Part 2 of a conversation between Quoir authors Keith Giles, Jamal Jivanjee and Matthew Distefano about how Evangelical Christian views of the crucifixion relate to ideas about redemptive violence, and more.
NOTE: I personally do not believe that the Penal Substitutionary Atonement Theory is what ultimately leads to violence.
Case in point: The early Christians did not embrace this PSA theory until John Calvin introduced it in the 1500s, and yet they did engage in a lot of violence against others, and even one another.
However: The PSA view does impact the way we see God and it does often provide justification for our own violence because, if God is violent can’t we be violent, too?In this Podcast we talk about:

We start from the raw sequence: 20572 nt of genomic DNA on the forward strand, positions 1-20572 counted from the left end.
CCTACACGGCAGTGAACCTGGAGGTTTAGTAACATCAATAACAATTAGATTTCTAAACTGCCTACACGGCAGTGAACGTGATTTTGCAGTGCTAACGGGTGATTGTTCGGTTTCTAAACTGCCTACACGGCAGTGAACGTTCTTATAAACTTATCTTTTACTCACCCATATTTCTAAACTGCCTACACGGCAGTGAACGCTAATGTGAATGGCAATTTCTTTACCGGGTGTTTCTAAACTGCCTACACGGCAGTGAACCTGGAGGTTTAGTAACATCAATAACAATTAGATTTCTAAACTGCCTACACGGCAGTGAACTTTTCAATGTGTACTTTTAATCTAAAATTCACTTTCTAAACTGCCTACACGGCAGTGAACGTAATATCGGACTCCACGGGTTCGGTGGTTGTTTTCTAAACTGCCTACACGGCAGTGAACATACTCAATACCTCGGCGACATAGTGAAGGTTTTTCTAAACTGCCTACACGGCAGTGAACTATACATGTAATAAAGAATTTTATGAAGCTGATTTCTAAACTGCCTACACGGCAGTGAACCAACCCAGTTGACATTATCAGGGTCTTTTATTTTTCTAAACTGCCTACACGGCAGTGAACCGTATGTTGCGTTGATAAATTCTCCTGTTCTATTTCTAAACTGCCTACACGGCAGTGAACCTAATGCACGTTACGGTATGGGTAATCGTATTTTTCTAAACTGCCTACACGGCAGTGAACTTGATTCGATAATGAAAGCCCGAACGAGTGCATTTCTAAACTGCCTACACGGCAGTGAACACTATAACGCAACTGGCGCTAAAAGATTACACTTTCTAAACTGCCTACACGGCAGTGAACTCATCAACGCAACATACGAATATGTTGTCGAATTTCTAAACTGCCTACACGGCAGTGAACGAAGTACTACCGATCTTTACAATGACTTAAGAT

*Why did Jesus have to die on the cross?
*What is the mechanism that creates the necessity for Christ’s death?
*What is Mimetic Theory and how does it relate to the crucifixion?
*If Jesus wasn’t killed by His Father to satisfy His wrath and make it possible for us to be forgiven, then what was the cross all about?
*Why did Peter deny Jesus? Was this a special character flaw or are we all wired to go along with the crowd?
*Why is Jesus’ invitation to “Follow Me” crucial to our ingrained tendency to imitate the desire of others?
*What does it mean to say that “No one has ever seen God at any time [except Jesus]?”